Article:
The dangers of climate change are clearer than ever, and while impact investors are successfully allocating capital towards a more sustainable economy, a lack of effective government policy is slowing the potential of progress.

The IPCC has shown us the huge task ahead to avert disaster, and recent surveys from ACF and IGCC have shown us there’s demand from the public and investors alike, but so far, government policy hasn’t risen to the challenge. 

Sustainable Investing Is Just The Start

The ex-CIO of Sustainable Investment at Blackrock made headlines recently when he wrote a manifesto about the short-comings of sustainable investing, and more specifically ESG, to make a real impact on climate change. 

While his critique went deep, it hung on the premise that focussing on sustainable investing as a solution to climate change is diverting attention away from the real imperative, which is the need for a regulated price on carbon. 

In reality, there’s ample evidence that the sustainable investment community is aware of the need for better policy, and it implies a certain lack of intellectual breadth, suggesting that investors are unable to chew gum and ride a bike at the same time. 

Despite those details, it was a profound provocation, and it has ignited an important discussion about the imperative of putting a price on carbon, and better regulating pollution.

Investors Pushing for Policy Action

It makes sense for investors, who have an interest in companies poised to benefit from the transition to a clean-energy economy, to push policy makers to go in that direction. For those building renewable energy infrastructure, and innovating in solutions to climate change, then a price on carbon represents a major tail-wind. 

As Robyn Parkin, Head of Sustainability and Advocacy at Ethical Partners, says; “We firmly believe that Australian corporates need a clear, detailed and stable policy environment to be able to make the necessary decisions to mitigate their transition risk, and to maximise the opportunities presented by the transition to a low carbon world, which is obviously in the interests of the shareholders and our clients.”

But beyond these very pragmatic investment decisions, there’s also the stark reality that a world that sees global warming push above the Paris Agreement’s 1.5°C threshold will be increasingly inhospitable – as defined by the latest IPCC report – and that’s detrimental to both our lifestyles, and the prospects for our economy.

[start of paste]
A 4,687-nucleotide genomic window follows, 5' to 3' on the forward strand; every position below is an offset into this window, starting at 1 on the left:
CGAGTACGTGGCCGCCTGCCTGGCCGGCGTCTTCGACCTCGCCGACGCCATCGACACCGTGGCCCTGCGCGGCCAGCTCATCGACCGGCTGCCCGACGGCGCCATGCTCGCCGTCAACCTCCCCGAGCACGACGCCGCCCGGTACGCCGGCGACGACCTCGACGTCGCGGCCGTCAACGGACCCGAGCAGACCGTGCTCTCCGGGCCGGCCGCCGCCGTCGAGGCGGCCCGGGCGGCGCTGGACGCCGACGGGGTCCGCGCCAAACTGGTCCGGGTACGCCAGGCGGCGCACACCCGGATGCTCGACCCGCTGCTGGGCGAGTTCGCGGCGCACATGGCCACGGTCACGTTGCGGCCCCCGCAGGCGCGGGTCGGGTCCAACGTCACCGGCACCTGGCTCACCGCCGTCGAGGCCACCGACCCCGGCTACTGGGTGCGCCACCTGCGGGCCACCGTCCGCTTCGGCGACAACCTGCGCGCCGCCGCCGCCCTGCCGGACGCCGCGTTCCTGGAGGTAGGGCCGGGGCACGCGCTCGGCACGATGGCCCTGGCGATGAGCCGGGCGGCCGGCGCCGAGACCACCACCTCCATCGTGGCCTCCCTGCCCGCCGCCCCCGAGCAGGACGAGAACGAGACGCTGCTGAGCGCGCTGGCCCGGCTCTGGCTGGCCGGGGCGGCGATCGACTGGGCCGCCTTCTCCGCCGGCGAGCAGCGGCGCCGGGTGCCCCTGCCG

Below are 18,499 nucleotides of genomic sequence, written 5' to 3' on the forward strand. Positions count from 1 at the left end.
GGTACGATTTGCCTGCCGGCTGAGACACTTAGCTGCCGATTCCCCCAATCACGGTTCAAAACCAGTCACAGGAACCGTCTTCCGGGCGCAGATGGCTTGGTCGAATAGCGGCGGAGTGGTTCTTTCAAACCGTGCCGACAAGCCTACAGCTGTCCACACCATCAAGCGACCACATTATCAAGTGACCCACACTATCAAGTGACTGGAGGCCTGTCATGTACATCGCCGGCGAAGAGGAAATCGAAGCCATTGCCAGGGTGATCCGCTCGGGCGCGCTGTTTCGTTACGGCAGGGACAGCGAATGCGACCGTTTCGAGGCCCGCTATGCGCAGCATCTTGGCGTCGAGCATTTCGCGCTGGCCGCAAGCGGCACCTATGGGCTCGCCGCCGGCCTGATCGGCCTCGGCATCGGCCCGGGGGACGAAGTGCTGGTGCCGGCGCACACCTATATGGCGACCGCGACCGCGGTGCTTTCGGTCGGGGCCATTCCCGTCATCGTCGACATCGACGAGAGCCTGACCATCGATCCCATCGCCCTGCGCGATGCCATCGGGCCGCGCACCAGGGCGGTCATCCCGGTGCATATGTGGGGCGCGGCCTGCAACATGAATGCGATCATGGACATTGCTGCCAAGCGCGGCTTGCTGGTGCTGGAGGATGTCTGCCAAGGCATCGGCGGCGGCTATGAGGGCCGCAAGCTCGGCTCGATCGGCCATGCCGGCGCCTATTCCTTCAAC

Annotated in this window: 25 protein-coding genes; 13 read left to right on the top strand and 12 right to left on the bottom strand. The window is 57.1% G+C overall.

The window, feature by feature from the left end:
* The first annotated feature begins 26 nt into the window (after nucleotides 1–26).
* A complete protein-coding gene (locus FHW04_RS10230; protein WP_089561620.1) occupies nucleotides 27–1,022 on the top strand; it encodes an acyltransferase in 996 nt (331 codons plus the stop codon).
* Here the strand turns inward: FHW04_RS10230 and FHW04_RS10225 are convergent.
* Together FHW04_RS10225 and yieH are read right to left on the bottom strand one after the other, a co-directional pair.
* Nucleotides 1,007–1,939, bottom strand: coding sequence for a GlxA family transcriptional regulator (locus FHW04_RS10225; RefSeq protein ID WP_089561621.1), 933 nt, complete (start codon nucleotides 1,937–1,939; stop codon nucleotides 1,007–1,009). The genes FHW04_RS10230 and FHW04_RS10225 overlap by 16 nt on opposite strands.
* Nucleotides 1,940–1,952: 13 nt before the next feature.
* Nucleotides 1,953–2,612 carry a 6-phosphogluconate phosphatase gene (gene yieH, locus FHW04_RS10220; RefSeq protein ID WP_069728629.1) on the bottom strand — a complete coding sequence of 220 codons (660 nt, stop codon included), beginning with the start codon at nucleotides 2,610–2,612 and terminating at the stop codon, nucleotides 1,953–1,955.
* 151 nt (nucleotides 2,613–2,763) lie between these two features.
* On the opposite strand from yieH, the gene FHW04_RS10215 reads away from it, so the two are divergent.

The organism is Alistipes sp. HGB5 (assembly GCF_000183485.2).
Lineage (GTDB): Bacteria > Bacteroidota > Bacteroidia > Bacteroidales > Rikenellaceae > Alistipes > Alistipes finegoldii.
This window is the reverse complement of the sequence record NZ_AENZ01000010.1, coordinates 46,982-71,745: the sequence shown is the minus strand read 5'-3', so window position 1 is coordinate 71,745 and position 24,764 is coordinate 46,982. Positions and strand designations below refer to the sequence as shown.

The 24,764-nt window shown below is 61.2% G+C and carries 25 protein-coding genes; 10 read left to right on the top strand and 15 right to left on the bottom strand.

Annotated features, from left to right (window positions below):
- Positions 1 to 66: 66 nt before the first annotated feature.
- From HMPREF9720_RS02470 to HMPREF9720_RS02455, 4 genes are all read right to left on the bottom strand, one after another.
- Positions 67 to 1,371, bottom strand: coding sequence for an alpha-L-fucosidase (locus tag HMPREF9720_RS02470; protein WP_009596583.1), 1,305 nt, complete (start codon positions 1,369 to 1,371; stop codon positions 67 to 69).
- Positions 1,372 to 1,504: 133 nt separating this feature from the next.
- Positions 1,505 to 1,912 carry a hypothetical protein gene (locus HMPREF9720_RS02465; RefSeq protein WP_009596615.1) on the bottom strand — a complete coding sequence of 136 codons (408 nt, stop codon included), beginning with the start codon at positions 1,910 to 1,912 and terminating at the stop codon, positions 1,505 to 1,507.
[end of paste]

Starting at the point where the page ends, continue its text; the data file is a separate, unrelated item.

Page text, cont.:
“We definitely believe that investors can, and should, play an important role in advocating for better climate policy.” Robyn says. 

Investors like Ethical Partners have a clear purpose, and they recognise that capital allocation is only one lever through which they can drive positive change. 

“At Ethical Partners we see policy advocacy as an important aspect of our advocacy for two reasons: our responsibility to minimise risk to our clients capital, and, as part of stewardship responsibilities as an Ethical Investor.” Robyn says.

The geopolitical landscape also plays a role in this calculus. An economy like Australia is heavily reliant on export income, much of which is emissions intensive, and so the lack of a carbon price at home means producers will likely be taxed at the other end of the trade. 

“We believe that Australia needs a climate policy aligned with the rapidly changing climate policies and commitments of our trading partners and the wider global economy, in order to be able to attract and maintain investment. It is very clear that we operate in a global economy, and that a lack of alignment with global climate policy creates economic risks for the whole Australian economy, and again, our client’s capital.” Robyn adds. 

But of course investors are private entities. Unlike our elected representatives, they can’t make unilateral decisions, but Robyn explained the ways that Ethical Partners have chosen to make their voice heard. 

“Our advocacy on climate policy has included: making parliamentary submissions on the Climate Change Bill and corresponding with several MP’s on this matter, appearing before the parliamentary inquiry on Prudential regulation of the export industry,  speaking with Treasury and Parliamentary secretaries through our participation in IGCC working groups, and advocating for better climate policy with ASIC and APRA.” 

The Rise of the Climate Activists

This sentiment was echoed in a survey released by the Investor Group on Climate Change (IGCC) last week. The results showed a resounding sense of frustration at a lack of consistency in climate policy from the Australian government, with 70% of investors highlighted policy uncertainty as a key barrier to investment, up from around 30% the previous year. 

Both investors and business owners struggle to make long-term plans when policy settings are uncertain, and while there’s a stereotype that business owners will always be resistant to regulation, the preference tends to be for consistency over uncertainty.